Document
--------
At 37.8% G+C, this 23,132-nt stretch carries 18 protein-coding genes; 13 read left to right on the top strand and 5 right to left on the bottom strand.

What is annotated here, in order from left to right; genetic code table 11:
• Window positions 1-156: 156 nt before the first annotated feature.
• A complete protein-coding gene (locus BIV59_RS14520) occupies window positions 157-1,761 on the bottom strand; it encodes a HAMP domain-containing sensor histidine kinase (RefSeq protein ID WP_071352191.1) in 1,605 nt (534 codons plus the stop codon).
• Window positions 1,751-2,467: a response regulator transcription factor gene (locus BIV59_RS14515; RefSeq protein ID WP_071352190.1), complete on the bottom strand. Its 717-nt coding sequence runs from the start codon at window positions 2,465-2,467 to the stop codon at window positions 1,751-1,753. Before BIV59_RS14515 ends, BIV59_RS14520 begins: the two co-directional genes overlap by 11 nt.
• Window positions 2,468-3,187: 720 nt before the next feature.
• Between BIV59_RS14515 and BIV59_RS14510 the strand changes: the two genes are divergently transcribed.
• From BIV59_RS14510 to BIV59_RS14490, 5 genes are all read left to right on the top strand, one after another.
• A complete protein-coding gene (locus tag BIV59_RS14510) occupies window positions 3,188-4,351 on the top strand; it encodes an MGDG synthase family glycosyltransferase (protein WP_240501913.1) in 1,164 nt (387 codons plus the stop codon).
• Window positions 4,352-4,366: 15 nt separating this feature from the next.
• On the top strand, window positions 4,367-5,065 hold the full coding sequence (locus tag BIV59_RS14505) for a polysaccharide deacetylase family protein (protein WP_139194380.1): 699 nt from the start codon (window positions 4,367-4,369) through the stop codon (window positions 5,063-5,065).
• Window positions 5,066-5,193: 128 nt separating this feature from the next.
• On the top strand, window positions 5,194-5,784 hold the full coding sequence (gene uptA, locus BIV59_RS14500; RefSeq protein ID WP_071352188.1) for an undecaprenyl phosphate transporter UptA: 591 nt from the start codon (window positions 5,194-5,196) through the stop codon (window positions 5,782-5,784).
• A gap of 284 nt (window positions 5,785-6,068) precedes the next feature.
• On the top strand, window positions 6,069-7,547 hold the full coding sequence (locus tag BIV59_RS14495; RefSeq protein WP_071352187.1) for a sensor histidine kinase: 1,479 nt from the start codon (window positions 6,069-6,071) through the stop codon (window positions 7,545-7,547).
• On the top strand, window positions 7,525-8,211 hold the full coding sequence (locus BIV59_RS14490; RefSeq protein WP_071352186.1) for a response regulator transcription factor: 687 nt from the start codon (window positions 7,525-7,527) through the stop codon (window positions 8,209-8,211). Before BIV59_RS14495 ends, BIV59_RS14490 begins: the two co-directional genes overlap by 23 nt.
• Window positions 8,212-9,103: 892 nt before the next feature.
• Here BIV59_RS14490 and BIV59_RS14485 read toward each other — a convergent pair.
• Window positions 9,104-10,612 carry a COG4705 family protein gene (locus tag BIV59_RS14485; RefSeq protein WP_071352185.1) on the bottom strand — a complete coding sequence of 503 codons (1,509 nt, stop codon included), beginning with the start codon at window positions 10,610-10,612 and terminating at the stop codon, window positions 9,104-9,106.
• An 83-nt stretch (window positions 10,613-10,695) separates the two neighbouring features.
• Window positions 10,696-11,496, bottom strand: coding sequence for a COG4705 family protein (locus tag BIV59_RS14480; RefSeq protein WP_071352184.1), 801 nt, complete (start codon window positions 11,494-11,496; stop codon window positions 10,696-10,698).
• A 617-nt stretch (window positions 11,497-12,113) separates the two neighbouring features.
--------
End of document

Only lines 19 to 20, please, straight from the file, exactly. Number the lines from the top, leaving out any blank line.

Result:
• Window positions 9,104-10,612 carry a COG4705 family protein gene (locus tag BIV59_RS14485; RefSeq protein WP_071352185.1) on the bottom strand — a complete coding sequence of 503 codons (1,509 nt, stop codon included), beginning with the start codon at window positions 10,610-10,612 and terminating at the stop codon, window positions 9,104-9,106.
• An 83-nt stretch (window positions 10,613-10,695) separates the two neighbouring features.